PART II.MODAL CATEGORICALS.
1.Seeds of Growth.
2.Categories of Modality.
3.Types of Modality.
6.Tense and Duration.
2.Time and Change.
1.Categories and Types.
2.List and Notation.
1.Quantification of Oppositions.
2.Basic Intramodal Oppositions.
3.Quantified Intramodal Oppositions.
See also, in this context,Appendix 2.
1.Being and Becoming.
1.Two Senses of ‘Is’.
4.‘As Such’ Subjects.
3.Collectives and Collectionals..
4.Quantification of the Predicate.
Summary of findingsin the chapters of this part:
Part II.Modal Categorical Logic.This is a broadening of Aristotelean logic, with the addition of modality. Though to some extent known since antiquity, this field has never been properly and fully developed as here done.
11. We distinguished the categories of modality — necessity, presence, possibility, and their negations, as well as other degrees of probability. We distinguished various types of modality, concentrating to begin with on three — the extensional, the temporal and the natural. Tense and duration were discussed incidentally.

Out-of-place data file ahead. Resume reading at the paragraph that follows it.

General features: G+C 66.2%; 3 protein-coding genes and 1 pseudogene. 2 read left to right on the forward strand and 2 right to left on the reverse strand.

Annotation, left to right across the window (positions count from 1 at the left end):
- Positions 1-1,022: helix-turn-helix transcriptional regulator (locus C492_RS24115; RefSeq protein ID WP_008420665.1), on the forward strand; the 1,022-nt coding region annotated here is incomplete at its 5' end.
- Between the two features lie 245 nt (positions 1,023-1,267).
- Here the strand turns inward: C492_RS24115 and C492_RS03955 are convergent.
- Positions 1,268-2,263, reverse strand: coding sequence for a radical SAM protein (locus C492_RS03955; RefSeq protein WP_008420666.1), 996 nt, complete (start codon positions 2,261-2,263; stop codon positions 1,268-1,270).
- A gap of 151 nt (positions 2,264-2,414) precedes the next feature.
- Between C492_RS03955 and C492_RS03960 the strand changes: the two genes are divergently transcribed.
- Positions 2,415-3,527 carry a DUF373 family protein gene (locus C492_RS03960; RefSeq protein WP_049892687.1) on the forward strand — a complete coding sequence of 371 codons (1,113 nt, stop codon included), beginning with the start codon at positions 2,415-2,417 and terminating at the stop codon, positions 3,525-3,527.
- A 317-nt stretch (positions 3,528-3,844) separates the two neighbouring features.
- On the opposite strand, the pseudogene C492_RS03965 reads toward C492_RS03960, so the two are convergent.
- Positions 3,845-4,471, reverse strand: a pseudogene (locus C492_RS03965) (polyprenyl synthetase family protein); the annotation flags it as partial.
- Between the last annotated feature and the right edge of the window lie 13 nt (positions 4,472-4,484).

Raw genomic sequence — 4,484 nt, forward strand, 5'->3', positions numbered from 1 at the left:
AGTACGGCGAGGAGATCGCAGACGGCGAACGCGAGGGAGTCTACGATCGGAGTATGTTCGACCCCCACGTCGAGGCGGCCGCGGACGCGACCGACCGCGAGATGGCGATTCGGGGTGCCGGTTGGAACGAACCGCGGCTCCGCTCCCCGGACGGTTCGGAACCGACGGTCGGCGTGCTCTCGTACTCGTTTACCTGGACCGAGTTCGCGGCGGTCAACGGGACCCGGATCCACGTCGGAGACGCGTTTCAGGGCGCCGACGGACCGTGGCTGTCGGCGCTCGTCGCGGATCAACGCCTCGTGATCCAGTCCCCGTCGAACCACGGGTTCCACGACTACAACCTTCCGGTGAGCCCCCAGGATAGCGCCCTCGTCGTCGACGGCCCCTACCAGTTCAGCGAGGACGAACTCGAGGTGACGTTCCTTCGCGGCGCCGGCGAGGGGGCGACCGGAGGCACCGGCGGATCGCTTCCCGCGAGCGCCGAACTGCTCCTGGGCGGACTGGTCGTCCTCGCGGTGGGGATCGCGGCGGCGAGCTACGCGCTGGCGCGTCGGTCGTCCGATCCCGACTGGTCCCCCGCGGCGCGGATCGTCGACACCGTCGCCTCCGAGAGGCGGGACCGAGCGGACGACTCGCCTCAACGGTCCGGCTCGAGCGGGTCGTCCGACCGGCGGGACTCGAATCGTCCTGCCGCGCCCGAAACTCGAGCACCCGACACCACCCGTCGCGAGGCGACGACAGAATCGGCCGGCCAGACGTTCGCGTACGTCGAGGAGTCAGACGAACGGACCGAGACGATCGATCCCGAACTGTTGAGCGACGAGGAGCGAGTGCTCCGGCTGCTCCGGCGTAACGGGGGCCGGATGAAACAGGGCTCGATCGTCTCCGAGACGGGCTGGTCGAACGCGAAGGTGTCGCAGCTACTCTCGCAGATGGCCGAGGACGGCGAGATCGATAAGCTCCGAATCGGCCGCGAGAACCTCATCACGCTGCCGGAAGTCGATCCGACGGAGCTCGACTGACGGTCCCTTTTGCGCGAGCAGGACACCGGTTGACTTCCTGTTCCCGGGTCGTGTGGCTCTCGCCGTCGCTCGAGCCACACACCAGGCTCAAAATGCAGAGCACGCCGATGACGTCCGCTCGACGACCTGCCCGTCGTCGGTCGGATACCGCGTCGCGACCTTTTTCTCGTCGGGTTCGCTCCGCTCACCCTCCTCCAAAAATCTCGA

12. We discussed certain phenomena underlying these concepts of modality, namely diversity, time and change, and causality.
13. A full list of propositions involving the various categories and types of modality under discussion was presented, and a new notation facilitating our reference to them was introduced.
14. We devised a general theory for predicting the oppositions between plural and modal forms, from the known oppositions of singular and actual forms. We applied these findings to the forms previously listed, and determined all their interrelations methodically, in enlarged diagrams and tables. We also investigated the eductions feasible from modal propositions.
15. The main valid moods of modal syllogism were listed for each type of modality, and their validations were described.
16. Valid moods of lesser or derivative significance were also listed, including moods of mixed modal types. The statistics of validity were looked into, and general principles formulated.
17. The concepts of being and becoming were analyzed, and new propositional forms concerning change (transitives) were introduced. Some important syllogistic arguments involving them were pointed out.
18. Permutation was discussed in more detail, and other copulae than those thus far considered were mentioned.
19. We looked into substitutive processes, comparative propositions, and the differences between dispensive, collective and collectional quantities; also, the doctrine of quantification of the predicate was discussed.